Some of the most iconic plays in football history happen around the goal line. The condensed field, the increased game leverage, the swings in emotion, the noise of the crowd. It’s what football is all about! Most even get nicknames because they are so memorable: The Bush Push, the Philly Special and Malcolm Butler’s INT (The Marshawn was right there!).
The importance of finishing drives is not a new topic. In his seminal piece on football analytics, Bill Connelly lists finishing drives as one of the five main factors that goes into winning football games. For Bill’s analysis, he determines finishing drives as how many points a team scores on drives where they get a first down past the 40-yard line. In this instance, the assumption is that teams are now in an area where they can expect to at least kick a field goal. Many people use the red zone as a way to look at how teams finish drives. The stat that is usually used is red zone scoring percentage, counting a field goal and a touchdown as equally successful outcomes. This metric has its own problems, but that is for a different time.
When you get close to the goal line yards are hard to come by. Three yards and a cloud of dust gets replaced with one yard and a giant mass of bodies. For reasons mentioned in the opening and many others, it is hard to punch the ball across the goal line. Today, I will use StatsBomb data to look at many different factors that go into scoring touchdowns at the goal line.
Goal Line Plays
A recent article from the Athletic looked into goal-line plays from inside the 1-yard line at the NFL level. The finding was that NFL teams are more likely to find success scoring touchdowns running plays out of the shotgun than under center. My brain immediately went to what does that look like in college? Are the numbers similar, or does the higher variance in offensive scheme give us different results?
At the college level, we find similar results to the Athletic study. When you zoom back to the 2 or 3-yard line, the info flips and teams are more likely to find success under center.
“To run, or not to run. That is the question.
Whether ‘tis nobler in the mind to establish
Your immense power and physical dominance
Or go the simple route and pass it to the edge
And by going away from everyone, score easily”
Matthew Edwards, Goal Line (Act 3 / Scene 1)
Although Shakespeare never wrote anything about football, I’m sure he would be a big fan of the intrigue, plot twists, and general excitement that is a football game. I would love to read a Shakespeare-written play on Super Bowl 49. With great detail placed on the interception by Malcolm Butler.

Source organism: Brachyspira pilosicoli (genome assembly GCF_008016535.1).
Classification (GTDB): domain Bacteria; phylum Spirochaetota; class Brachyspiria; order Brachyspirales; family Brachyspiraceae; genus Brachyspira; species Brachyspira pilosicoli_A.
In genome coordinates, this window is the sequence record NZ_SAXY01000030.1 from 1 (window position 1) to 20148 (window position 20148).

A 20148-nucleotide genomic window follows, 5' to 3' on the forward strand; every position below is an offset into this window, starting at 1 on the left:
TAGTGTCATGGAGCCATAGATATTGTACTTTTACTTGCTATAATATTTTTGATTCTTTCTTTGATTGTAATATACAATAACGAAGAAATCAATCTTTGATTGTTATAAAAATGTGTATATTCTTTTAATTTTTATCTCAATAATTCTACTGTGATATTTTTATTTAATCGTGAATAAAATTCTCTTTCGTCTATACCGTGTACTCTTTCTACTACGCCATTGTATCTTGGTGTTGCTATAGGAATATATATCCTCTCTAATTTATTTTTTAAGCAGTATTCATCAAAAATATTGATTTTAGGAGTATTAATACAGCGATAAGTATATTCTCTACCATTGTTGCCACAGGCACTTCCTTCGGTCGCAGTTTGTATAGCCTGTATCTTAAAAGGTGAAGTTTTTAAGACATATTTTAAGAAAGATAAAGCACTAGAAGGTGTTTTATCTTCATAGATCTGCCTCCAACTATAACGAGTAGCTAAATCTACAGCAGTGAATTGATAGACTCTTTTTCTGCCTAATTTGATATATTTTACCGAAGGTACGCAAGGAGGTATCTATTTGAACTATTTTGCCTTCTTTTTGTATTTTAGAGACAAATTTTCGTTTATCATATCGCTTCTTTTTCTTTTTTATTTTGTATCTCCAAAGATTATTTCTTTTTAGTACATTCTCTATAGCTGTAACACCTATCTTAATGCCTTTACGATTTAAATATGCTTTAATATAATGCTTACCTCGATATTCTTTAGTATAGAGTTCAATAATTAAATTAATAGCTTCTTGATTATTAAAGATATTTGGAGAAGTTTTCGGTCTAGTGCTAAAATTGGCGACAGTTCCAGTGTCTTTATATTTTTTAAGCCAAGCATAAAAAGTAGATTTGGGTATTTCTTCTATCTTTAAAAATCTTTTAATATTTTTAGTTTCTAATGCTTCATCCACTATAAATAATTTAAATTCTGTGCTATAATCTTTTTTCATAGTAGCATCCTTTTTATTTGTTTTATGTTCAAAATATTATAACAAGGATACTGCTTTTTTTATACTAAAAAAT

The decision to throw the ball instead of hand it off to Marshawn Lynch is one of the most dissected individual play decisions in football history. Before the play call, and even more so after the result, the general consensus was to hand the ball off and run it in for a Super Bowl winning touchdown. Down 4, 27 seconds left, 2nd & Goal from the 1, and the Seahawks have 1 timeout. Marshawn Lynch is a great power back. Running the ball seemed to be the right call.
This isn’t the place to debate the validity of the play call (I don’t *hate the idea of passing the ball). Let’s look at the data for the same goal line situations from the lens of passing or running the ball.
In all three instances, it is more advantageous to run the ball vs passing the ball. And that difference only increases the closer you get to the goal line.
There is a greater increase in analyzing formation width this season. Mainly spurred on by the kings of the wide formation, the Tennessee Volunteers. Their upset of Alabama on Saturday caught the eyes of the country, as well as Hendon Hooker’s passing numbers. Tennessee wideout Jalin Hyatt benefited from the spread out formation more than anyone with a record-setting day.
.@Vol_Football WR Jalin Hyatt:
-1st player w/5 rec TD’s vs an AP Top-5 team since Torry Holt in 1997 vs No. 3 FSU
⁰-5 rec TD are the most in a game vs any Nick Saban-coached team ever
⁰-1st player since DeVonta Smith in 2019 to have at 200 rec yds & 5 rec TD in a game
— Cole Cubelic (@colecubelic) October 16, 2022
When it comes to offensive formation width, there’s still nothing like getting everybody in close and imposing your will. From QB Sneaks, to play action passes. Bringing everybody in for tight formations is the most successful use of formation on the goal line. I looked at offensive personnel groupings, but this basically mirrored formation width, tighter widths had “bigger” personnel groupings like 22 and 23, while the wider formations were made up of “smaller” personnels like 10 and 11.
At the end of the day, coaches don’t know what type of goal line situations they will have on game day. When I was working for UVA we would have 8 or 9 goal line / 2-point plays ready each week. Some games we wouldn’t call any of them, while in one game we called all of them in the first half. While 4th and goal from the 1 is different from 1st and goal from the 3, being prepared for either scenario is preferred. This information can help teams create their own memorable plays and win more football games.
Head of American Football Analysis